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Monday, 26 November 2012
Page: 13258

Mr PERRETT (Moreton) (22:16): I know I look incredibly young, but I actually grew up in a Queensland which had Joh Bjelke-Petersen as Premier. He was Premier for most of my early years. One of my earliest memories, from grade 7, is of being selected by the nuns to give a speech to Premier Joh Bjelke-Petersen at the local Catholic school, St Patrick's and St Joseph's. My early experiences growing up in the country were National Party, National Party, National Party. The Queensland government that I knew had always been National Party.

Growing up in country Queensland, I saw a few things but nothing like what people down in Brisbane experienced—Special Branch, demonstrations, people being carted off and all that sort of stuff. Later, I came to the music of that time—bands like The Saints—which was a response to those tough times in Queensland and some of the repression occurring at the time. It was not until I went on to teachers college in 1983 that I saw the SEQEB strikes and how the Queensland government under Premier Bjelke-Petersen dealt with dissent. I had thought that there was one voice, but I discovered that there were many voices and that some were being quashed. I remember the antimarching laws in particular. One of my proudest political moments was being at the University of Queensland when they attempted to give Premier Bjelke-Petersen an honorary doctorate. I remember the poet Judith Wright sending in her degree so it could be set on fire in front of the crowd. She did not want a degree from a university that would recognise Premier Bjelke-Petersen.

But then, not long after that, we had Premier Wayne Goss, a progressive Labor leader. After The Moonlight State investigations and all the shame and drama, with ministers being sent to jail and corruption being exposed, the Queensland I had grown up in and become a teacher in became a much more progressive state. One of my local branch members, the Hon. Matt Foley, the Attorney-General at the time, personified some of those changes. He made a point of putting women on the bench—a radical idea in the Queensland I grew up in. We saw so many progressive ideas. Then, for a few years, we went back to the National Party under Premier Borbidge. Even though he was from the Gold Coast, he was a much more progressive member of the National Party. We moved on from there to Premier Beattie, who suggested that, rather than just being the sunshine state, we had to have something other than tourism and mining. He said, 'Let us be the smart state,' and he invested in biotechnology and coal seam gas.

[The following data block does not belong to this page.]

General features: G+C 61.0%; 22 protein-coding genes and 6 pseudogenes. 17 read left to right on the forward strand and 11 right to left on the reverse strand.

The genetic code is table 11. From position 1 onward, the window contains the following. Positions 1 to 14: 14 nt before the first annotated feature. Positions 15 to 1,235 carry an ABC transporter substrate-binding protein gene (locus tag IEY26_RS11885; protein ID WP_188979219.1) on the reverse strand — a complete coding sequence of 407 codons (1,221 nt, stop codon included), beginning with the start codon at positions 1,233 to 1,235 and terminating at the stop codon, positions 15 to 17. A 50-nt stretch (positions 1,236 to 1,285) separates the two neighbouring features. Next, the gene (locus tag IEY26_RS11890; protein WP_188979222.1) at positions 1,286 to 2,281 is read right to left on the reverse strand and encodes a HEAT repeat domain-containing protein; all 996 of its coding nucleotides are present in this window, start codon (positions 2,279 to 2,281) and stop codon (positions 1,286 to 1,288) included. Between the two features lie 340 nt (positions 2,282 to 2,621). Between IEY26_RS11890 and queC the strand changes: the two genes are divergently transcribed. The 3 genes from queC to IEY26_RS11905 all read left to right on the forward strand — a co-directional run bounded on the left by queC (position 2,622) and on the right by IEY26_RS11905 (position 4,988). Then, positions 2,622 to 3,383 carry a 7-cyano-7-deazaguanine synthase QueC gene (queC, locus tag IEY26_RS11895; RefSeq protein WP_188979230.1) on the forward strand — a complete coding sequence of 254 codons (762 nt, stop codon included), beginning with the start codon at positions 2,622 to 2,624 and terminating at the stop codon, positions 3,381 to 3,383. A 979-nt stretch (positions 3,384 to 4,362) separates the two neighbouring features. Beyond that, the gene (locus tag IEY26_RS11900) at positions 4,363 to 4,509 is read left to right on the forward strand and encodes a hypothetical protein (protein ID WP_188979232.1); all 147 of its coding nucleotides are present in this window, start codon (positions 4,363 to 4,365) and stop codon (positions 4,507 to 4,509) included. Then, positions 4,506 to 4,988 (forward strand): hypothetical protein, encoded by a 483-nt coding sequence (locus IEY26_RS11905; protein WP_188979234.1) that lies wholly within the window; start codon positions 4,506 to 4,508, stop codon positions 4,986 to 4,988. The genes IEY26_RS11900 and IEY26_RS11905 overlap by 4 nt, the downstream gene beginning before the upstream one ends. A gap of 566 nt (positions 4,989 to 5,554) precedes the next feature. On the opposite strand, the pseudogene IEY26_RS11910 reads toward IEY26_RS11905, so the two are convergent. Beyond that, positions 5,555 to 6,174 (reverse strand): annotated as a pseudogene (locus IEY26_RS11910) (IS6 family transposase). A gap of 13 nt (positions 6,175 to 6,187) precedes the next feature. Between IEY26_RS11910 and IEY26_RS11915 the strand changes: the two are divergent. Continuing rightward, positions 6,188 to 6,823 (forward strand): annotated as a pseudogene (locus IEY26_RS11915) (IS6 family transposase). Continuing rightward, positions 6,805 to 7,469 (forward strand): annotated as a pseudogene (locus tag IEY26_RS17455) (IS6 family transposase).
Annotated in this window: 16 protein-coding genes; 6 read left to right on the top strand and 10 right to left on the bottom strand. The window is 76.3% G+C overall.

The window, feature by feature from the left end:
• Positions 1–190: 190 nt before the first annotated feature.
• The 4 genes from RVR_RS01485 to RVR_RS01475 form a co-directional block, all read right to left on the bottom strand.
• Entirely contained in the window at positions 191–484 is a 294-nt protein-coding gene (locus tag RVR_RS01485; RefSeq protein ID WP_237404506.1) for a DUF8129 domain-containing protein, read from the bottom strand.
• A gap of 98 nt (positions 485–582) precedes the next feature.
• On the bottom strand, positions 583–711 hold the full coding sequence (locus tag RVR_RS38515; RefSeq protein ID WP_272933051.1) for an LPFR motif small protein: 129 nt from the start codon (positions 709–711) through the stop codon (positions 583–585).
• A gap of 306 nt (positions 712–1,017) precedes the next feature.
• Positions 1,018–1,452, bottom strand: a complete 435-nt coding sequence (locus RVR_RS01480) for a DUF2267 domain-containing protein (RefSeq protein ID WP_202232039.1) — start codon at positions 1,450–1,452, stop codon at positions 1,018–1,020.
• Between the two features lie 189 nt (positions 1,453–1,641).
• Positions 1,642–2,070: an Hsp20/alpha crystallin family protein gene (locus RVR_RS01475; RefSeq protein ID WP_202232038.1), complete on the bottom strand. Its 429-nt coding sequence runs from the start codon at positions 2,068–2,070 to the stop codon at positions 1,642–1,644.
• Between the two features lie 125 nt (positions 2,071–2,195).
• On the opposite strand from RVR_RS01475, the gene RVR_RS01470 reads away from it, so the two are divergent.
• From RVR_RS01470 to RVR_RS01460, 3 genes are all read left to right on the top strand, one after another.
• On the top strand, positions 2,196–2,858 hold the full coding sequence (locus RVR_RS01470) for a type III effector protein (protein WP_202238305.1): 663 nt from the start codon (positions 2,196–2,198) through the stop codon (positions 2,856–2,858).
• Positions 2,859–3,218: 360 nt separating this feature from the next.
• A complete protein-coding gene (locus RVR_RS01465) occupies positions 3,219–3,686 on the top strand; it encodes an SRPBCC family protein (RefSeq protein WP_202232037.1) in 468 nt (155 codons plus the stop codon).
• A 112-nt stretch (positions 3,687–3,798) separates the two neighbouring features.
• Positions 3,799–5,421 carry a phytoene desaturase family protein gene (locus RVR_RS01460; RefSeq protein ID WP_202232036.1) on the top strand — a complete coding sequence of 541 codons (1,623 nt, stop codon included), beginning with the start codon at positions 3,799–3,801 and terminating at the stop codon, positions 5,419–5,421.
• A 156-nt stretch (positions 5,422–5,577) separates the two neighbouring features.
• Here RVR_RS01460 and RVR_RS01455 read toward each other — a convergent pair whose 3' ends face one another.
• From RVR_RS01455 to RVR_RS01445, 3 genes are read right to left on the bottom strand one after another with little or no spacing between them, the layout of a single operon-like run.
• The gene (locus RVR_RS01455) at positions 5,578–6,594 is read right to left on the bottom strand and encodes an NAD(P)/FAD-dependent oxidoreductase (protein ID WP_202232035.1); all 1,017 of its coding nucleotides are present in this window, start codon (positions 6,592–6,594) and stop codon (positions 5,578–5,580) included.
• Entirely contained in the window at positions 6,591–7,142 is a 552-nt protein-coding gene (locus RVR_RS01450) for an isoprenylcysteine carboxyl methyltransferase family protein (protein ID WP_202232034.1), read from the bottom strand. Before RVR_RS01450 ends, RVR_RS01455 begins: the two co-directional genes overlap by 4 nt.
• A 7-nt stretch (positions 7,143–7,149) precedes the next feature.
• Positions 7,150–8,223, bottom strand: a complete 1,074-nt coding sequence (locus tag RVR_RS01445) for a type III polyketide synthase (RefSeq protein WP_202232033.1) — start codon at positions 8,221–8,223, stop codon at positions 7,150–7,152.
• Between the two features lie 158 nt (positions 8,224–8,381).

Then we went on to Premier Bligh, a progressive left-leaning woman—she was almost my local member. That government did see one minister go to jail—someone who was corrupt and exposed as such. After having been in this chamber for five years, I can say this: I am yet to find greedy people in this chamber, either on this side of it or the other. Most people come here not because they are greedy but because there are selfless and want to serve people. I see people in the chamber who have made those decisions—they could have made more money but instead came here to serve.

Mr Frydenberg: Thanks, Craig!

Mr PERRETT: I will take that interjection. This year I was on Sky TV during the March landslide. The Labor Party was consigned to the dustbin that election night, with only seven Labor MPs returned. It was a tough night to be on TV. I clearly remember what Clive Palmer said about Premier Newman and how it was going to be a grand new tradition. He is of course no longer a member of the Liberal National Party—only six or seven months later.

I remember the first statement from the Deputy Premier was, 'We want the Great Barrier Reef to be smaller.' I thought, 'Hello, this could be a problem.' But I thought that maybe that was just a one-off from Deputy Premier Seeney. Then we get the jobs for the boys—Caltabiano appointed to the transport department—we get the nepotism; we get the redefining of 'front-line', even for nurses and BreastScreen Queensland people; we get hard-fought, negotiated workplace agreements torn up; we get 14,000 people sacked; and we get 26,000 people losing their jobs. It is unbelievable. My message tonight is that I am starting a new campaign to say to Premier Newman: 'I want my state back. I do not want to go back to the Queensland I grew up in. That was a different time. Put those white shoes away.' I respect the democratic process but I can make a comment about the direction of my state. Give me my state back, Premier Newman. (Time expired)